The Public Participation Process held when part of the Yala Swamp on Kenya’s east coast was expropriated for agriculture is just one example of that. “Few women, less than 10 percent of the total, participated in the public consultation,” she said, “and among them, most felt that their voices were not heard. They were not allowed to hold views different from the men, and were not even actually allowed to speak out.”
“The rate of female poverty in the area increased”
As a result, “there was unfair distribution of the scarce resources that remained after the land was expropriated,” she said. “Male-centric activities were given priority so that land was set aside for grazing but not for harvesting papyrus leaves that women use for basketry and weaving. The rate of female poverty in the area increased.”
What’s more, resolving disputes over land access and tenure are problematic. Women often rely on traditional resolution bodies, said Otieno, but these bodies are dominated by men. Even when women make up 40 percent of the dispute resolution group, women “don’t push for their voices to be heard because that is the system,” she said. “It’s what has happened before.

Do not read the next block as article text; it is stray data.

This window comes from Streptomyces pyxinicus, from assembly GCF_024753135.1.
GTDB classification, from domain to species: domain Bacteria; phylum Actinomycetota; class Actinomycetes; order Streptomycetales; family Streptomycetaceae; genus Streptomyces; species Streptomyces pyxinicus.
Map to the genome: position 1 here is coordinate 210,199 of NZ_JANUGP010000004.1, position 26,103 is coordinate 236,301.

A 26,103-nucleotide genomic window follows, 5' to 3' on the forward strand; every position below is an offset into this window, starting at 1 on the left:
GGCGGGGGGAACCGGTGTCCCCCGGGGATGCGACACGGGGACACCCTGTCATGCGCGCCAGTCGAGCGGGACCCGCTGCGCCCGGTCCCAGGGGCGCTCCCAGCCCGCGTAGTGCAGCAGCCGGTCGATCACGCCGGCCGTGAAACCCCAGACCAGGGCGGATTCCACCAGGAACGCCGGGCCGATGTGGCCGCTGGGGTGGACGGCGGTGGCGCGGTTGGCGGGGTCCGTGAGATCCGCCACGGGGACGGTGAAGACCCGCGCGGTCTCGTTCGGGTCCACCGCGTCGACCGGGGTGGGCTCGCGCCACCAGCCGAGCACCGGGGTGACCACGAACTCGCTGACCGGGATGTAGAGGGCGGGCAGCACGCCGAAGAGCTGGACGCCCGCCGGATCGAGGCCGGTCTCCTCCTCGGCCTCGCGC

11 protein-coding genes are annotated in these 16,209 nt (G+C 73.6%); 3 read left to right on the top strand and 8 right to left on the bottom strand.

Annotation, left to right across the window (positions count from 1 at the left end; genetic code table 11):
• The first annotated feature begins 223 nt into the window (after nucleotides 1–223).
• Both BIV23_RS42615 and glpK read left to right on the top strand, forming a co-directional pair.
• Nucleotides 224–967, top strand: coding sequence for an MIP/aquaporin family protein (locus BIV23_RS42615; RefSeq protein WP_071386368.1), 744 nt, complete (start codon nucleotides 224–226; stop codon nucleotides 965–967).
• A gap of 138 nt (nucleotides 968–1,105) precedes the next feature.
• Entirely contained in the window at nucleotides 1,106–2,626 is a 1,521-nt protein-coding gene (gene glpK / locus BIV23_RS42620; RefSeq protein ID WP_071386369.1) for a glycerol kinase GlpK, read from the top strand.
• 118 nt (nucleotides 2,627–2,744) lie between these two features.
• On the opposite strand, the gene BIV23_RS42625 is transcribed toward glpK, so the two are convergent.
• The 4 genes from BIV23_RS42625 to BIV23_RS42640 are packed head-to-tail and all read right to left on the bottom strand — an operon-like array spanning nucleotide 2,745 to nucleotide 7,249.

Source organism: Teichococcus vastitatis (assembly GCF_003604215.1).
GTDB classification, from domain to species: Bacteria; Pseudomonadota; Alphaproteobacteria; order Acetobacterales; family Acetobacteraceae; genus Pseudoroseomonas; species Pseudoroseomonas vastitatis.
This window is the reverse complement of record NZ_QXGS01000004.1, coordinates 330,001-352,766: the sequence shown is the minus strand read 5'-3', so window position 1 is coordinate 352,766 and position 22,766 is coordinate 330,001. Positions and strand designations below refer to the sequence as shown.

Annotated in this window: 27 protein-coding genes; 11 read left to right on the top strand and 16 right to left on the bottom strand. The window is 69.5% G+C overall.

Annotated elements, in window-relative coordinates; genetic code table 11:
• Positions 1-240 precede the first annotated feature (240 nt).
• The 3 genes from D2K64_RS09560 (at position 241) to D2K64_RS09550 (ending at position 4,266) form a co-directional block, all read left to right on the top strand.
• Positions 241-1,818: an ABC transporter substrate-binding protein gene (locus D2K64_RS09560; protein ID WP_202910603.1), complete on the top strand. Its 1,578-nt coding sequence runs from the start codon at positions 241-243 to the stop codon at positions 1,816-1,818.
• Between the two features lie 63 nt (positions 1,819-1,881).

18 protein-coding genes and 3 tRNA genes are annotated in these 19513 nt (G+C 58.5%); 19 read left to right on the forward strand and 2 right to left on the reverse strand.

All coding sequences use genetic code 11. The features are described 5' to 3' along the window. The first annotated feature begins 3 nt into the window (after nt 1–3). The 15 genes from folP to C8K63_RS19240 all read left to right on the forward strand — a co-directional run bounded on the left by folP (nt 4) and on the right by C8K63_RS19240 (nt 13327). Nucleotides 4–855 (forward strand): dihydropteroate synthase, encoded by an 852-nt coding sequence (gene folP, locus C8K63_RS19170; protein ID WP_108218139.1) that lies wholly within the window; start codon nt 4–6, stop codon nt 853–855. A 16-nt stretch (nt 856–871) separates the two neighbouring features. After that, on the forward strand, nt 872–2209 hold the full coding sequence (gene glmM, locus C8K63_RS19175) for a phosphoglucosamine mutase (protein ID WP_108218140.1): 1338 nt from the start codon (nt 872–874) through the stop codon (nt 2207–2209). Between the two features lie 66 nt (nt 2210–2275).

“With the formal resolution methods, the courts,” she added, “women often don’t understand the process, for one, and secondly, it’s expensive. Women don’t have the economic power to go to the courts. So it’s not working out for them.”
Another problem for women’s tenure rights occurs when the focus is on establishing individual or household land rights.
In northern Ghana, said Rico, “We are starting to see an evolution from changes to customary land tenure systems to individual rights and the effects of that. The context is one where the international demand for certain commodities is really pushing a change in land tenure systems. This can also have potential effects on food security, because the focus on community production could happen at the expense of food crops.”